Using the calculus of variations, it is shown that important qualitative features of the equilibrium shape of a material void in a linearly elastic solid may be deduced from smoothness and convexity properties of the interfacial energy. In addition, short-time existence, uniqueness, and regularity for an anisotropic surface diffusion evolution equation with curvature regularization are proved in the context of epitaxially strained two-dimensional films. This is achieved by using the $H^{-1}$-gradient flow structure of the evolution law, via De Giorgi's minimizing movements. This seems to be the first short-time existence result for a surface diffusion type geometric evolution equation in the presence of elasticity.

Irene Fonseca is president-elect of SIAM, Mellon College of Science professor of Mathematics at Carnegie-Mellon University, and director of the Center for Nonlinear Analysis.

]]>This program will highlight any mathematics-related scholarly work of undergraduate and graduate students. All oral presentations will take place in Stright Hall. Students are invited to present scholarly work conducted during the 2011–2012 academic year. Talks will be for 10 to 12 minutes, with a few minutes for questions.

Interested students should fill out the submission form and suibmit it to Yu-Ju Kuo. If you have questions about the program, contact Kuo at yjkuo@iup.edu or Rick Adkins at fadkins@iup.edu.

]]>The talk will be aimed at a general audience, so students are welcome.

Influenza A virus (IAV) causes a respiratory disease and continuously evolves, producing new pandemic strains of varying phenotypes. These pandemics occur seasonally, with about 3 to 5 million cases annually and an estimated 250,000 to 500,000 deaths worldwide. An individual becomes infected by inhalation of virus particles, which infect cells of the respiratory tract. Upon infection, influenza virus triggers an immune response, which consists of a rapid innate response and a slower adaptive response. The dynamics of the immune response and virus/host interactions are highly complex. We will discuss strategies for mathematical modeling of influenza viral growth and the immune response, and show how mathematical modeling may be used to estimate biological parameters governing interactions between the virus and the host.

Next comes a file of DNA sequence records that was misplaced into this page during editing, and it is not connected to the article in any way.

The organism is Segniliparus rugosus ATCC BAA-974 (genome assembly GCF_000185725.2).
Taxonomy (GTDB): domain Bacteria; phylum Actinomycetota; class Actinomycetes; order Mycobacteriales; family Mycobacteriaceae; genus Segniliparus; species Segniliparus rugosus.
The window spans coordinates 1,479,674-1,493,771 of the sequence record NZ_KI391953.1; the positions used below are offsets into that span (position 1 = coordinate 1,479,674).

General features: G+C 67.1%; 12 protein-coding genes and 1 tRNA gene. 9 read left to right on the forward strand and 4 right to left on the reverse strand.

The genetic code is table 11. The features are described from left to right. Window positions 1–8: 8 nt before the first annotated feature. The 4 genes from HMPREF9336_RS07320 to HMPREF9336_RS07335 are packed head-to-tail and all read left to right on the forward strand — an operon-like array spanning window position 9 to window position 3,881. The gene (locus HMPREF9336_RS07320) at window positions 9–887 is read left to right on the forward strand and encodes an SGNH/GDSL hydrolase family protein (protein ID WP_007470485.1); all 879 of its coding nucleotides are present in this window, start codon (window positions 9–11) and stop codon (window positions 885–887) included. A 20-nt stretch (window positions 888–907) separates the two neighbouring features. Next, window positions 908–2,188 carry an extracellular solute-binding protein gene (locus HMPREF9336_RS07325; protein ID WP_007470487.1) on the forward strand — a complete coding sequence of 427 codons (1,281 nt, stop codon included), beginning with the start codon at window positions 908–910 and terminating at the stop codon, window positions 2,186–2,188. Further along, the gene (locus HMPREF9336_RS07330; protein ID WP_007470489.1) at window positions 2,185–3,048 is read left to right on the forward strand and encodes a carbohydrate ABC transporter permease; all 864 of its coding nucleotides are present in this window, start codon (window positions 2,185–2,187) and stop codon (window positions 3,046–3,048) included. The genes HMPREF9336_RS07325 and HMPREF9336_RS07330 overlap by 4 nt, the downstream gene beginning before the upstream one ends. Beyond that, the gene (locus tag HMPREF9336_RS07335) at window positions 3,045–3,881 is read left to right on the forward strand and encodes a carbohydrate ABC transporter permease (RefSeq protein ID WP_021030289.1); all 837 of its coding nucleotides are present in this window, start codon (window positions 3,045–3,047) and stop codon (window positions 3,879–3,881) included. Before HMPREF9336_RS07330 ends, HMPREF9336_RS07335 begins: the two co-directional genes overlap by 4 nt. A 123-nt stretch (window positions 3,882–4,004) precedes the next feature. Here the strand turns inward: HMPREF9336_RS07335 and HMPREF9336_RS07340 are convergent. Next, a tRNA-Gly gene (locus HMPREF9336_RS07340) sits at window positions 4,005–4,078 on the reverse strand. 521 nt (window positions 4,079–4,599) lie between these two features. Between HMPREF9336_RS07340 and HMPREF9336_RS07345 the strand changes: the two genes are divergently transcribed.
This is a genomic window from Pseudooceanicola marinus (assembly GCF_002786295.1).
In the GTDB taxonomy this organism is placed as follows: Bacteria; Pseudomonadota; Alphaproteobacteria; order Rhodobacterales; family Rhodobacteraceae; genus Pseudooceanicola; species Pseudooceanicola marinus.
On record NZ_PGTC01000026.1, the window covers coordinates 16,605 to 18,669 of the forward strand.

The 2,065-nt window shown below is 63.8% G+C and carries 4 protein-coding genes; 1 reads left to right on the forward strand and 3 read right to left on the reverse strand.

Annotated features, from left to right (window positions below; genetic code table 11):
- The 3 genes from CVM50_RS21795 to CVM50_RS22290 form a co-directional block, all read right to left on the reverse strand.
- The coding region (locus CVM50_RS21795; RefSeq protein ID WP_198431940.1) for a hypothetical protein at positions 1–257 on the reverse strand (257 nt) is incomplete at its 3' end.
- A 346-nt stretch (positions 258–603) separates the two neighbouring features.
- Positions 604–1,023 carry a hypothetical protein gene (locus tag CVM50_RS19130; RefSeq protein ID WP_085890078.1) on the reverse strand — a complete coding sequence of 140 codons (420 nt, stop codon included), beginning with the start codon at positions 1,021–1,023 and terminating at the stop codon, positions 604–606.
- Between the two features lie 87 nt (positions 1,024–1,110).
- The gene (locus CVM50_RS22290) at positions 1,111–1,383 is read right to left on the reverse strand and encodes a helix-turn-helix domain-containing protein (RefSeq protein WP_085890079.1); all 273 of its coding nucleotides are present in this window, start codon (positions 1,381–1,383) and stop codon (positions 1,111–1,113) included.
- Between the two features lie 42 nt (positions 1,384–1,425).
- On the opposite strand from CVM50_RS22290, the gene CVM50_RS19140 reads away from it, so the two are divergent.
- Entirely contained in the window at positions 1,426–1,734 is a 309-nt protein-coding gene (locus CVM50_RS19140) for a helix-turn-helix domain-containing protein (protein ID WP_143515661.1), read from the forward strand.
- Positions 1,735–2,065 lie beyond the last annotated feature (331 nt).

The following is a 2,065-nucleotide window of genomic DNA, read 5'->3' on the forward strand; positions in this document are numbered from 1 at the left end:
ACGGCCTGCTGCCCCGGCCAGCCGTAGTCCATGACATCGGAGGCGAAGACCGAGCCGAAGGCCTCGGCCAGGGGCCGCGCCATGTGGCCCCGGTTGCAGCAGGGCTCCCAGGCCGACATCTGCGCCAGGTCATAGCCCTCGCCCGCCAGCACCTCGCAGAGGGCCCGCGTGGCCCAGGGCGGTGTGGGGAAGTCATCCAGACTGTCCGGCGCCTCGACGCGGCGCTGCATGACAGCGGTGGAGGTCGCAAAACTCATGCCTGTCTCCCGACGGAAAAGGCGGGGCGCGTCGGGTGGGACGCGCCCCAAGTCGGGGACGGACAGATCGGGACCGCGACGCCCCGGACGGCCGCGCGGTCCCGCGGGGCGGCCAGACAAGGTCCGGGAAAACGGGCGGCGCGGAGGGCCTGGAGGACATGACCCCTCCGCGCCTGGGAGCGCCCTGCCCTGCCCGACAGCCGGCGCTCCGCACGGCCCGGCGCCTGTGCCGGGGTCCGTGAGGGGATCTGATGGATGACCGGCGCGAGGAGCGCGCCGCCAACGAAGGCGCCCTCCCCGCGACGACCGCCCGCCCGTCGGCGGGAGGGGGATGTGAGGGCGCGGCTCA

]]>Megan Agosti (Physics), Dane Alabran (M.S. in Applied Mathematics), Albert Harrison (M.S. in Applied Mathematics), and SaraJane Parsons (Mathematics) recently applied to various graduate programs.

The discussion will take place from 3:30–5:00 p.m. on March 30, 2012, in Stright Hall, room 327. Light refreshments will be served.

]]>WinEdt is a Window interface for various typesetting systems, such as TeX or HTML. Download the free trial version.

An introduction of the software will be given. Participants will gain experience in creating articles and presentation slides in WinEdt with MiKTeX templates. We will also show how to use TeX commands to create reports using MATLAB's publishing function.

Feel free to pass the information to your students.

Due to the limited number of seats, please e-mail Kuo at yjkuo@iup.edu to confirm your participation by noon on Friday, Feb. 24.

]]>Commencement for May graduates in the College of Natural Sciences and Mathematics (which includes all of the Mathematics Department degree programs) will be held on Saturday, May 12, at 9:00 a.m. at Kovalchick Complex.

The Mathematics Department ceremony will be held at 1:30 p.m. in Stright Hall, rooms 226/229.

]]>Dorsett will give the presentation “Mathematica in Education and Research” from 3:30–4:30 p.m., including a question and answer session, in Stright Hall, room 229.

Attendees with no prior experience with Mathematica report that this talk helps with getting started using Mathematica language and workflow.

With improvements like the new free-form input and expanded areas like finance, statistics, engineering, software development, and image processing, even the most advanced users report learning quite a bit from Mathematica technical talks. All attendees will receive an electronic copy of the examples, which can be adapted to individual projects.